Public employees have been cramming the Wisconsin state Capitol to protest the governor's plan to cut their take-home pay and gut their collective bargaining rights. You can't blame them for objecting when the state reneges on a deal. But they should have been protesting years ago, when politicians and union leaders struck a bargain that was too good to be true.
Government workers have long accepted a tradeoff. They get lower pay than they might get in the private sector, but better retirement benefits. They give up some current luxuries for more security later on. The great majority of them have pension plans with guaranteed payouts—an option that has largely disappeared from the private sector.
Most businesses long ago abandoned defined-benefit plans because they were unaffordable. The public sector has stayed with them, though—apparently to prove those private companies right. State and local governments, according to pension expert Joshua Rauh of Northwestern University, have promised $3 trillion more in benefits than they have set aside to pay for them.
Why? Because there are powerful incentives for both legislators and union leaders to do that. Politicians (particularly, though not exclusively, Democratic ones) want to ingratiate themselves with unions, whose members can be a huge help on Election Day. Union leaders want to keep their members happy and return their favored elected officials to office.
The problem, of course, is that such generosity costs a lot of money, which taxpayers may resist paying. That's where the back-loading of compensation comes in.
Promising government workers excellent retirement plans, off in the future, gratifies union members without outraging the taxpayers. The burden is postponed until some future date, which makes the process painless—until the future arrives.
Wisconsin is a typical state, with more than $45 billion in unfunded obligations by Rauh's calculation. Taken as a percentage of gross state product and state revenue, he informed me, that makes it about average or "maybe slightly worse."
But the phenomenon is a national one. Though Republican Gov. Scott Walker has targeted union negotiations, the same problem exists in states where public employees lack the collective bargaining rights at issue in Madison. South Carolina, Alabama, and Mississippi are among those, and their unfunded obligations loom even larger than Wisconsin's.
If collective bargaining gave too much power to public employee unions, you might expect states that mandate collective bargaining to have lower unfunded obligations—because the unions would be able to demand full funding. But that's not the case.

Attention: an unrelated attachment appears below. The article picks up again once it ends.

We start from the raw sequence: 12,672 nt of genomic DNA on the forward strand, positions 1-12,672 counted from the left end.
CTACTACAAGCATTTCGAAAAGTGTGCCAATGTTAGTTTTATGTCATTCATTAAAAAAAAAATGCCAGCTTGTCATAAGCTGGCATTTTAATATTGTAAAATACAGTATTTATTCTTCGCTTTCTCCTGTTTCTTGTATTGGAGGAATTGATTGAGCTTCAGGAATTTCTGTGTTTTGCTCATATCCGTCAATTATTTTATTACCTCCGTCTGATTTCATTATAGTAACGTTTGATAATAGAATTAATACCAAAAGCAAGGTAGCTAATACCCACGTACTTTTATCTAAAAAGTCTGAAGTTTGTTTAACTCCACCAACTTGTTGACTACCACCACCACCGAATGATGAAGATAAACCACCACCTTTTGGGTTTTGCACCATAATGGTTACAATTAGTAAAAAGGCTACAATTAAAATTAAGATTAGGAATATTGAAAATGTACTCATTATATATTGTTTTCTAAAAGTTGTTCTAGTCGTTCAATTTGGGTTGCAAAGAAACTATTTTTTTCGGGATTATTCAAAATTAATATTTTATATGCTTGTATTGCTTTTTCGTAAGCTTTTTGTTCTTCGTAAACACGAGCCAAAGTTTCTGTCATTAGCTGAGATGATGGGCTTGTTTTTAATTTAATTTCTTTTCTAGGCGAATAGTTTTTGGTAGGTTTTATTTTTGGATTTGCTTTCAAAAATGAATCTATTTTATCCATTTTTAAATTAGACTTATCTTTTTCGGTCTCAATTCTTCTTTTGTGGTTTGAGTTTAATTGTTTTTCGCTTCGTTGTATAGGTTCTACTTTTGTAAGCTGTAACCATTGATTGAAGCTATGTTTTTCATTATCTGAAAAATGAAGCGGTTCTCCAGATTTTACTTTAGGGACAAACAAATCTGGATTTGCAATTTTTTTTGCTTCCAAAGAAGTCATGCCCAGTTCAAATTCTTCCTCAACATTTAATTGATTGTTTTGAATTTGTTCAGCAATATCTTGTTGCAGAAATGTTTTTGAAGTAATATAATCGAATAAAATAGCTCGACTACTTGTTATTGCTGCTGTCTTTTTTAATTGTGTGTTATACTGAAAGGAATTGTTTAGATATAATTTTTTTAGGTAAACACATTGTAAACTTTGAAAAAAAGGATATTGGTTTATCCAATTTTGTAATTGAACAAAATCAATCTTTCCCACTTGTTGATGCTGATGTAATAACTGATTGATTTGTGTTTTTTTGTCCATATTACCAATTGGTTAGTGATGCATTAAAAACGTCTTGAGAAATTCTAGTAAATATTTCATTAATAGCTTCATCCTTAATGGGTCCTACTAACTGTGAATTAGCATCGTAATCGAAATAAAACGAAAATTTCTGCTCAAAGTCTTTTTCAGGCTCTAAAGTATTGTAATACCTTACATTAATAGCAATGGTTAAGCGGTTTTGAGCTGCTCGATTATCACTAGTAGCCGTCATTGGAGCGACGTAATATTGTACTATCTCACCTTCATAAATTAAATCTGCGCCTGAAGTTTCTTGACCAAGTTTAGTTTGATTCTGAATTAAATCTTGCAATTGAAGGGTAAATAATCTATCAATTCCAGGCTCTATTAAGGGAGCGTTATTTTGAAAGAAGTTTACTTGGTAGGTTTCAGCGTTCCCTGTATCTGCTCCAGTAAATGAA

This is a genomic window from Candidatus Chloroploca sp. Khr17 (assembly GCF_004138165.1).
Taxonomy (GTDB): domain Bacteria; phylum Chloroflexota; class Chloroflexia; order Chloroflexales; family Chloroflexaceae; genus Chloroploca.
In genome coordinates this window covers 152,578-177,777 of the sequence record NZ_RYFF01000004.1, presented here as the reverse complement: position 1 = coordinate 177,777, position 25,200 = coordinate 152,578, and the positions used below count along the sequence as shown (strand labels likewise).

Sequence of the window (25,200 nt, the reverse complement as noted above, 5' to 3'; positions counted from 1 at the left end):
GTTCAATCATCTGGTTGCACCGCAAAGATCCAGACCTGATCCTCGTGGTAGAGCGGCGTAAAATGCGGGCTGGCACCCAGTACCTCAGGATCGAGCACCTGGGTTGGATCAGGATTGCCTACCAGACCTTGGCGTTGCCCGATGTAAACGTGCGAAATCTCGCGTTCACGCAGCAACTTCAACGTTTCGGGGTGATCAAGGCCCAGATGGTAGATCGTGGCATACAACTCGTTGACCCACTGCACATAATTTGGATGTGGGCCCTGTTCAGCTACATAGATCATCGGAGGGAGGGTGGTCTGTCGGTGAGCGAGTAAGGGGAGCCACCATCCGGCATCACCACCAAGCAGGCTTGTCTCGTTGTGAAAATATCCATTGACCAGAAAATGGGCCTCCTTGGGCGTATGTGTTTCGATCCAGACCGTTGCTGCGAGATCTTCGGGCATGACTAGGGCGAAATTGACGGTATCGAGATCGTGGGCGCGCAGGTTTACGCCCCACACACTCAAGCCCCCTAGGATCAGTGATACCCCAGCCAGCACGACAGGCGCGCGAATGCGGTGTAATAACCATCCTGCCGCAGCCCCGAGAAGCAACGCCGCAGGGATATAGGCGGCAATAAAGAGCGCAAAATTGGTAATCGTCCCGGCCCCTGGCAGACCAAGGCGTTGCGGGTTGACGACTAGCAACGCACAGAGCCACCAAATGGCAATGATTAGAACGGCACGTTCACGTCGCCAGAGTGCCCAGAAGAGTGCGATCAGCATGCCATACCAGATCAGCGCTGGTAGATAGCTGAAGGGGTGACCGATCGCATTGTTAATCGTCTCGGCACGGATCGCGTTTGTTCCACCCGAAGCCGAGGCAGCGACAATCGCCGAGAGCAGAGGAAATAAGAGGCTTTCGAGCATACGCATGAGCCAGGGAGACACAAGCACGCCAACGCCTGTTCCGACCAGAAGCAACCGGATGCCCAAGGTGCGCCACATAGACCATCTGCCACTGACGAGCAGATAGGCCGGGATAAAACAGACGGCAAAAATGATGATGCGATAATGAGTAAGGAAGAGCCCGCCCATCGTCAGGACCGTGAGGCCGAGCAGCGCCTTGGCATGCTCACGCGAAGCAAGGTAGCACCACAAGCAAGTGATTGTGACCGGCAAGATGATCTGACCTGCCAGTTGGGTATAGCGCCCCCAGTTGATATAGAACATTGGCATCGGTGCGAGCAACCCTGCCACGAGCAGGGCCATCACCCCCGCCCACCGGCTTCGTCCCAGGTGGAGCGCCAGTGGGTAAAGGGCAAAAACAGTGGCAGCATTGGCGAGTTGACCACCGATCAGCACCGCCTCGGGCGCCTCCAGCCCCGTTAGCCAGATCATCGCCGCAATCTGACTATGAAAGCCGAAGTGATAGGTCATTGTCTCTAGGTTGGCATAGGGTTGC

Union-friendly Illinois is one of the worst states in the country in shortchanging the public employee pension system. Over the years, elected officials have cut the state's contributions, diverted funds to pay other expenses, and borrowed money to cover current pension obligations. But no mobs of teachers and police officers descended on the state Capitol to protest, because they didn't grasp the implications.
Now we can all see the damage done. Though public employees have paid their share, the state has failed to keep up its end of the bargain. So in Illinois, as in Wisconsin and many other places, there is a conflict between what they were promised and what the citizenry is prepared to pay.
Government workers and taxpayers are both victims of this scam, which allowed extravagant pledges that don't have to be redeemed until later—by which time the governors and union officials who devised them are gone, leaving someone else to cash the check.
In the private sector, these shenanigans would never be tolerated. Public pension systems get to assume implausibly high returns on their investments, which gives the impression they can meet their future needs.
The looser rules "allow governments to base their budgets on economic fictions," writes Orin Kramer, who oversees investments for the New Jersey system, in The New York Times. You could even call it fraud.
Republicans in Congress are trying to prevent deception by requiring public pension systems to follow the same basic rules as corporations. Politicians hate the idea for the same reason the rest of us—government workers included—should welcome it. As Moody's Investors Service said in endorsing the plan, it would "provide new incentives to state and local governments to take action to ensure public-employee pension plans' long-term viability."
Creating incentives for governments to behave honestly and responsibly? It's a new concept, but it might be worth a try.
COPYRIGHT 2011 CREATORS SYNDICATE, INC.